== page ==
Ocean Magazine : 9 September October 2006
boat show 60 | ocean WATER MAR K VIP vessel at Race Week. Atlantic's display of the legendary Grand Banks range included the Aleutian 64 Raised Pilothouse, Eastbay 47 Flybridge and Heritage 46 Europa. By the end of the show contracts had been signed for two Aleutian 59 RPs valued at $6 m. Sunseeker certainly brought an additional "wow" factor to the marina with its plush, $30 million, 12-boat display that was crowned by the breathtaking, and lavishly appointed, 94 - the largest boat on display at the show. There to present it in all its glory, along with the other Sunseekers on display, was the company's founder, Robert Braithwaite MBE, who flew in from the UK specifically for the event. It was a trip well justified considering Sunseeker's powerful incursion into the Australian market in recent years. The presence of Viking Yacht's international sales manager, Steve Boerema, added impetus to that company's impressive display. Local distributor, Greg Dagge, of Euroyachts, said every aspect of the show was very positive. The Viking boats were very much a centre of attention on the marina, and there was encouraging interest in the San Lorenzo luxury motor yachts from Italy - an agency he has recently acquired. The four Jeanneau production sailboats Dagge also had on display, ranging from 34 to 46 feet, were much sought after. His was confident that once all après-show on-water demonstrations were complete it would prove to be an exceptional show for Euroyachts. The Marlow Explorer 70, from noted American designer David Marlow, made an impressive debut. Its powerful lines say seaworthiness while a well-balanced interior layout, which is enhanced by satin-finished teak, was very appealing. The layout sees the saloon aft, the galley amidships and a comfortable pilothouse lounge forward. The designer has put considerable thought into every characteristic of the design, including arranging the pilothouse so that the skipper can easily observe the stern during docking procedures. The owner of this boat is one of Australia's more prominent ocean racing yachtsman who has decided it's time to retire from sailing. He searched locally and abroad before settling on the Explorer 70 for his entrée to the more relaxed world of motor yachts. While Australian yacht builders were very much outnumbered at the show Iain Murray's Azzura Marine showed that local boats want for nothing when it comes to styling and standard of finish. The standout for the company was the Marten 49, a stunning cruiser-racer with a fit-out below decks that was second to none. This boat will be getting a bit back against the imports ... it is heading to a French owner. An imported sailboat that was bigger than the Marten 49 and similarly impressive was the Swan 601, displayed by Michael Bell's company, Swan Australia, and built by Nautor in Finland. Defined as a one-design cruiser-racer, this 60-footer left a wolf-in-sheep's-clothing impression on some of the world's best sailors at Cowes Week in England. The deck layout is equally effective for high performance racing as it is for idyllic cruising, and the comfort factor below deck is superb from bow to stern - so much so that you have to continually remind yourself that you are aboard a racing boat. Salthouse Marine from New Zealand showcased their 65 Blackjack which received many comments from visitors as being one of the "boats of the show." The boat generated considerable interest, and deposits were placed for over $11m worth of new orders, including a 52, two 57s and a 65. On the sailing side it was interesting to note the increase in the number of high quality cruising catamarans - mostly imported - that are appearing on the market. Fountaine Pajot, Catana and Lagoon were particularly appealing. On the monohull front Beneteau found a lot of interest in the new Farr designed First 34.7. Marine accessories specialist Gineico took their products to the coalface by establishing a significant exhibit on the marina, an exhibit so impressive that it took out a major display award. The products of highest interest were the compact Besenzoni hydraulic foredeck cranes - the first with a rotary activator - the very efficient Idromar water maker, and the locally developed Acoustica soundproofing. The Volvo IPS propulsion system for mid-size powerboats was a big talking point across the show, especially with its amazing joystick controller that makes docking almost child's play. The overview of the show: Bigger and better than ever. And based on that, don't be surprised if next year's attendance tops 100,000 ... given good weather. Dates for 2007 40th Year of the Sydney International Boat Show will be August 2 to 7.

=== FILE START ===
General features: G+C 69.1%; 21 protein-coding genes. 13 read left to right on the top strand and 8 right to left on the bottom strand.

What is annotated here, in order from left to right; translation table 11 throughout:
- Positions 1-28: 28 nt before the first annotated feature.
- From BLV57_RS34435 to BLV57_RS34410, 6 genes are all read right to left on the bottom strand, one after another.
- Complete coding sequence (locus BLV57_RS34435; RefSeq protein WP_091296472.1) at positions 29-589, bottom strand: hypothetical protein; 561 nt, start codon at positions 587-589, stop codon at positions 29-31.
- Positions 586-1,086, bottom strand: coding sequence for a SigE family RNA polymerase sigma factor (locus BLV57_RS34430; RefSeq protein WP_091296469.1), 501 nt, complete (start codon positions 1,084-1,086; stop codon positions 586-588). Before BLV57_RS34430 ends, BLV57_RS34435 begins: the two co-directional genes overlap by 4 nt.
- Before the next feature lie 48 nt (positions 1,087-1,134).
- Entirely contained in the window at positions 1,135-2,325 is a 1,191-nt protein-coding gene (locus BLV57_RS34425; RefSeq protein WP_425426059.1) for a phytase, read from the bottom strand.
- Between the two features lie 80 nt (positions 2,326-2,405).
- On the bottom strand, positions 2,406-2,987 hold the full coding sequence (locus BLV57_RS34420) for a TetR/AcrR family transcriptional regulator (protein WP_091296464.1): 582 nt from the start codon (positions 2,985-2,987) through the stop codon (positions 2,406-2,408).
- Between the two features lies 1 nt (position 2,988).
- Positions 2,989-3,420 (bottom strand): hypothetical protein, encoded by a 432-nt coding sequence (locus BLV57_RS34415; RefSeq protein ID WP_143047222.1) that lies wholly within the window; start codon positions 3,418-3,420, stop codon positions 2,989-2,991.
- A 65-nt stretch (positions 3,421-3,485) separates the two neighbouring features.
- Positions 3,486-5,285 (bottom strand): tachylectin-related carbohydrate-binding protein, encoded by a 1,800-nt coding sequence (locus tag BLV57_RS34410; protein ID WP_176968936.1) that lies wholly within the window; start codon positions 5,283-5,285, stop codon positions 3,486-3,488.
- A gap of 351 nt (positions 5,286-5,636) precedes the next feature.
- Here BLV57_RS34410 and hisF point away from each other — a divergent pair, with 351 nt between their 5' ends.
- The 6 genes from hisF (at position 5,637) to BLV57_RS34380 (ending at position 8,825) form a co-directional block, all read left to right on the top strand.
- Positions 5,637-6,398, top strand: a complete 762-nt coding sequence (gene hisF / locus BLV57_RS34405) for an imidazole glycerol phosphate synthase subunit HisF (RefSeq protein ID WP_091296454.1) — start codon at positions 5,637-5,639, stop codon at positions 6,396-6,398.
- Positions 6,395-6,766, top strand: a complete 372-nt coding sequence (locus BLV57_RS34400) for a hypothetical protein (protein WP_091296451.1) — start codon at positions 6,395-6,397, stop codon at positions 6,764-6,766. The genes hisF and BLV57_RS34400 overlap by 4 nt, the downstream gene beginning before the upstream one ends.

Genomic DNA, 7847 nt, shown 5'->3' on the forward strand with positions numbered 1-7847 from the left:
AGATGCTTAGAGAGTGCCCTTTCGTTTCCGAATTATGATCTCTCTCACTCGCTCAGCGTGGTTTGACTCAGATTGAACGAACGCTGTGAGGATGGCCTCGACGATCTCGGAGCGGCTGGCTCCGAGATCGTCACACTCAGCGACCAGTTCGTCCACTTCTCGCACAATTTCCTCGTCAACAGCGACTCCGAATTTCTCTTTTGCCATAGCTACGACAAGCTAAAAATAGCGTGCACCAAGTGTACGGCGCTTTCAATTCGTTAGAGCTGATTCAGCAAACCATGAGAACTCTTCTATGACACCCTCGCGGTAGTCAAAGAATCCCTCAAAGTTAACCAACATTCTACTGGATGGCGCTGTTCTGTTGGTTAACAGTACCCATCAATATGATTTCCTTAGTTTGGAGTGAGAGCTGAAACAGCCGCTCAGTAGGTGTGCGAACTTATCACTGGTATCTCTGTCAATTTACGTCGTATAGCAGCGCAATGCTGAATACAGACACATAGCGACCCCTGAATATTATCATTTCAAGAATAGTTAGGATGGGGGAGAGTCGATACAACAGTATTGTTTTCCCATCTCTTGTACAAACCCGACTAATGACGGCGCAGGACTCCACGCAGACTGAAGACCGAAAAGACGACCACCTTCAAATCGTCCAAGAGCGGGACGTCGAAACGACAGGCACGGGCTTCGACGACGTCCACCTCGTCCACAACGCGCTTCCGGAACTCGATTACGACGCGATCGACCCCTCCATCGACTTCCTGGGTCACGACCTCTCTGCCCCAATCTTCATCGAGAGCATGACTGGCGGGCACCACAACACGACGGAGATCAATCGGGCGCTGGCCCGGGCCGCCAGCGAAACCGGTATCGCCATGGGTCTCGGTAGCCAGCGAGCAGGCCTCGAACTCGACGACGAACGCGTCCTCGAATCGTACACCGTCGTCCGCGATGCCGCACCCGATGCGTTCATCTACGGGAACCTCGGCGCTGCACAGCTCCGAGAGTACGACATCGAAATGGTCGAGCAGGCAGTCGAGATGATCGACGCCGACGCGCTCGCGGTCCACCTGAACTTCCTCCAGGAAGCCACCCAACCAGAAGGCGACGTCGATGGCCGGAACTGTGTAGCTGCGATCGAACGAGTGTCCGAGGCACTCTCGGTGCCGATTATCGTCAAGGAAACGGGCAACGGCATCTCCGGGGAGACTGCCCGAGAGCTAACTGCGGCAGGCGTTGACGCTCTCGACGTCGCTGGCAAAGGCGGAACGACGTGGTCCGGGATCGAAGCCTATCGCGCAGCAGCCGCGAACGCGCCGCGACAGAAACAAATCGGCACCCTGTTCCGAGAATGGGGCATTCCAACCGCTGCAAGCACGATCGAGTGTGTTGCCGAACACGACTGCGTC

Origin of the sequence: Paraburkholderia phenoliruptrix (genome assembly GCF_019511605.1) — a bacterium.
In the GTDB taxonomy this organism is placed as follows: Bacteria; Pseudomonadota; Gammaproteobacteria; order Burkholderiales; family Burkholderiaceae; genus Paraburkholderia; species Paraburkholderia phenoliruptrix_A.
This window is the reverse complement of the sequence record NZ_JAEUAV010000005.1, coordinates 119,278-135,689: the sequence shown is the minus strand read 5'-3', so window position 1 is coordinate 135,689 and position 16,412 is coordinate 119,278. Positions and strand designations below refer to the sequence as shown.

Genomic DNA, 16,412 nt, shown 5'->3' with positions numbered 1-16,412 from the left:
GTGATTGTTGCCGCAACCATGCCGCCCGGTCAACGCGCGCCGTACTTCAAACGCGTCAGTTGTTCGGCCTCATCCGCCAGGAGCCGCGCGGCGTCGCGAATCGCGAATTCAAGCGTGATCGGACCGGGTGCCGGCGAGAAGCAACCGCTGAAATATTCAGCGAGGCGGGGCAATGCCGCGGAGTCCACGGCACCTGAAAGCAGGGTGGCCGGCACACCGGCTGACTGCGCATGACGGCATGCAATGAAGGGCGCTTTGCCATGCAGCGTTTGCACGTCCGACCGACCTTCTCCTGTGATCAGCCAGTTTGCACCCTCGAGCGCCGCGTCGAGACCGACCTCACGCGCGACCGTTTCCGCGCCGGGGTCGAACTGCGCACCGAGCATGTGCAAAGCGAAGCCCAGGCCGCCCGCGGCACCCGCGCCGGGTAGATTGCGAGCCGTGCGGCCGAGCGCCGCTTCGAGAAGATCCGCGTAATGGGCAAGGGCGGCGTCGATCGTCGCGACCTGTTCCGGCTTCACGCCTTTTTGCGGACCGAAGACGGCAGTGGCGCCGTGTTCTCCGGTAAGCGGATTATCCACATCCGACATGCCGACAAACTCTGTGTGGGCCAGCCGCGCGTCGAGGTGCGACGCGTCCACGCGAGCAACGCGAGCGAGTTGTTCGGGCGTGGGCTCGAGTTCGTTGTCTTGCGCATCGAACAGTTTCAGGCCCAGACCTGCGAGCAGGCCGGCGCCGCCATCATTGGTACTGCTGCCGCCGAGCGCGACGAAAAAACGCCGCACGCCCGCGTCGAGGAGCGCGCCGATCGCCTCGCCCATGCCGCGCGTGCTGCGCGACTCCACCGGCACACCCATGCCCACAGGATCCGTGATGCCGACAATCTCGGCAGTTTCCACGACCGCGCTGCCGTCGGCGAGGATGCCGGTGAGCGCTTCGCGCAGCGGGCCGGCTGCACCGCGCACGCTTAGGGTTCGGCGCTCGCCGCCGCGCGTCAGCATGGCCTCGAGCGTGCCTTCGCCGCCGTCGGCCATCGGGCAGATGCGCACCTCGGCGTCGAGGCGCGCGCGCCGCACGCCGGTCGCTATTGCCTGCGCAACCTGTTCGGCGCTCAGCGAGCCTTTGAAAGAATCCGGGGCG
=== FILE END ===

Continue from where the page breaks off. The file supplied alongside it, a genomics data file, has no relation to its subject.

10 November December 2006
8 July August 2006